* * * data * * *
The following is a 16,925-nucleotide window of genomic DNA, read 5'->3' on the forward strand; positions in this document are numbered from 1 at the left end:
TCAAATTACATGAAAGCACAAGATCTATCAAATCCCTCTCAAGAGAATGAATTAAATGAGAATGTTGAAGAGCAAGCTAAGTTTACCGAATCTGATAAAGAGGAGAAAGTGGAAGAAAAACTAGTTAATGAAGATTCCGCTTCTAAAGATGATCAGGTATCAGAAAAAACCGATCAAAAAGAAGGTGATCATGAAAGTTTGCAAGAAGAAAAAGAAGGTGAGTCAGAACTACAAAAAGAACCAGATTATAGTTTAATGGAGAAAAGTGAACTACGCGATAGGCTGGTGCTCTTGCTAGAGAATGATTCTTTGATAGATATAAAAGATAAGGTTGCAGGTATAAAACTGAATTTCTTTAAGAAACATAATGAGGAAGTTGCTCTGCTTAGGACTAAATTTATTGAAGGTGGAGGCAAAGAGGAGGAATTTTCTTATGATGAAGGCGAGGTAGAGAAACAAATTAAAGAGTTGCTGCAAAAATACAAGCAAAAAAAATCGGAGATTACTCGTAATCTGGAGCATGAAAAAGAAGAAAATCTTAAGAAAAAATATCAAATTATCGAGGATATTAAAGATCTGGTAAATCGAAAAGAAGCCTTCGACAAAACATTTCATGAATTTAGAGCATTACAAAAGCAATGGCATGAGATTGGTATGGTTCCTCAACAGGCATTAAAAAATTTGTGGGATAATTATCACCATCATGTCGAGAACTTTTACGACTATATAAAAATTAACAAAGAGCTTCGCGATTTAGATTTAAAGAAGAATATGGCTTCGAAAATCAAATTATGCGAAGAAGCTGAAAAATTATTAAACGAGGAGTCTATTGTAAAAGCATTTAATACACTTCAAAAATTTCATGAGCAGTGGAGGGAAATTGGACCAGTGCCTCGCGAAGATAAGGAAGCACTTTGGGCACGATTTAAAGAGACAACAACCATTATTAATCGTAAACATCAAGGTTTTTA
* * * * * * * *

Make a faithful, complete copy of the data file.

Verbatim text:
The following is a 16,925-nucleotide window of genomic DNA, read 5'->3' on the forward strand; positions in this document are numbered from 1 at the left end:
TCAAATTACATGAAAGCACAAGATCTATCAAATCCCTCTCAAGAGAATGAATTAAATGAGAATGTTGAAGAGCAAGCTAAGTTTACCGAATCTGATAAAGAGGAGAAAGTGGAAGAAAAACTAGTTAATGAAGATTCCGCTTCTAAAGATGATCAGGTATCAGAAAAAACCGATCAAAAAGAAGGTGATCATGAAAGTTTGCAAGAAGAAAAAGAAGGTGAGTCAGAACTACAAAAAGAACCAGATTATAGTTTAATGGAGAAAAGTGAACTACGCGATAGGCTGGTGCTCTTGCTAGAGAATGATTCTTTGATAGATATAAAAGATAAGGTTGCAGGTATAAAACTGAATTTCTTTAAGAAACATAATGAGGAAGTTGCTCTGCTTAGGACTAAATTTATTGAAGGTGGAGGCAAAGAGGAGGAATTTTCTTATGATGAAGGCGAGGTAGAGAAACAAATTAAAGAGTTGCTGCAAAAATACAAGCAAAAAAAATCGGAGATTACTCGTAATCTGGAGCATGAAAAAGAAGAAAATCTTAAGAAAAAATATCAAATTATCGAGGATATTAAAGATCTGGTAAATCGAAAAGAAGCCTTCGACAAAACATTTCATGAATTTAGAGCATTACAAAAGCAATGGCATGAGATTGGTATGGTTCCTCAACAGGCATTAAAAAATTTGTGGGATAATTATCACCATCATGTCGAGAACTTTTACGACTATATAAAAATTAACAAAGAGCTTCGCGATTTAGATTTAAAGAAGAATATGGCTTCGAAAATCAAATTATGCGAAGAAGCTGAAAAATTATTAAACGAGGAGTCTATTGTAAAAGCATTTAATACACTTCAAAAATTTCATGAGCAGTGGAGGGAAATTGGACCAGTGCCTCGCGAAGATAAGGAAGCACTTTGGGCACGATTTAAAGAGACAACAACCATTATTAATCGTAAACATCAAGGTTTTTA